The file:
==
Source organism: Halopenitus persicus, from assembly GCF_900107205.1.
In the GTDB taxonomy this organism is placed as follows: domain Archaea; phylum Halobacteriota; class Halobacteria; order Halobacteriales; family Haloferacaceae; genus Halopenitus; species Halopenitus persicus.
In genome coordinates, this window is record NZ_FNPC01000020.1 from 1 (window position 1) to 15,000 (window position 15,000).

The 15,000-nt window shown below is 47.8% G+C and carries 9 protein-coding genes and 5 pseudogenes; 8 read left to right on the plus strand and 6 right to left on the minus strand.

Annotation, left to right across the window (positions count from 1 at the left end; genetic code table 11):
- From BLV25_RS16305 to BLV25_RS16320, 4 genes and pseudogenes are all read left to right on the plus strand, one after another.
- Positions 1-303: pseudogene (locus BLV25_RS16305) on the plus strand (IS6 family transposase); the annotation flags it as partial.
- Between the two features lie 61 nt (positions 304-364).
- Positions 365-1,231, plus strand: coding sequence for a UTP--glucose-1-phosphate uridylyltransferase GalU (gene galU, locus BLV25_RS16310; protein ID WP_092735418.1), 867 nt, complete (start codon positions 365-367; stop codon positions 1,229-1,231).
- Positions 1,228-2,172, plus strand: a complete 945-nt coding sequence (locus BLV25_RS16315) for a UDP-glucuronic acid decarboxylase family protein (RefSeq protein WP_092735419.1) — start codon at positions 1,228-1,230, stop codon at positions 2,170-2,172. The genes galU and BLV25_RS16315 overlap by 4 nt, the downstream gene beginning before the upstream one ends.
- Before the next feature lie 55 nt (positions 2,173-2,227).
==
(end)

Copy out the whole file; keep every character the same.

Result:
Source organism: Halopenitus persicus, from assembly GCF_900107205.1.
In the GTDB taxonomy this organism is placed as follows: domain Archaea; phylum Halobacteriota; class Halobacteria; order Halobacteriales; family Haloferacaceae; genus Halopenitus; species Halopenitus persicus.
In genome coordinates, this window is record NZ_FNPC01000020.1 from 1 (window position 1) to 15,000 (window position 15,000).

The 15,000-nt window shown below is 47.8% G+C and carries 9 protein-coding genes and 5 pseudogenes; 8 read left to right on the plus strand and 6 right to left on the minus strand.

Annotation, left to right across the window (positions count from 1 at the left end; genetic code table 11):
- From BLV25_RS16305 to BLV25_RS16320, 4 genes and pseudogenes are all read left to right on the plus strand, one after another.
- Positions 1-303: pseudogene (locus BLV25_RS16305) on the plus strand (IS6 family transposase); the annotation flags it as partial.
- Between the two features lie 61 nt (positions 304-364).
- Positions 365-1,231, plus strand: coding sequence for a UTP--glucose-1-phosphate uridylyltransferase GalU (gene galU, locus BLV25_RS16310; protein ID WP_092735418.1), 867 nt, complete (start codon positions 365-367; stop codon positions 1,229-1,231).
- Positions 1,228-2,172, plus strand: a complete 945-nt coding sequence (locus BLV25_RS16315) for a UDP-glucuronic acid decarboxylase family protein (RefSeq protein WP_092735419.1) — start codon at positions 1,228-1,230, stop codon at positions 2,170-2,172. The genes galU and BLV25_RS16315 overlap by 4 nt, the downstream gene beginning before the upstream one ends.
- Before the next feature lie 55 nt (positions 2,173-2,227).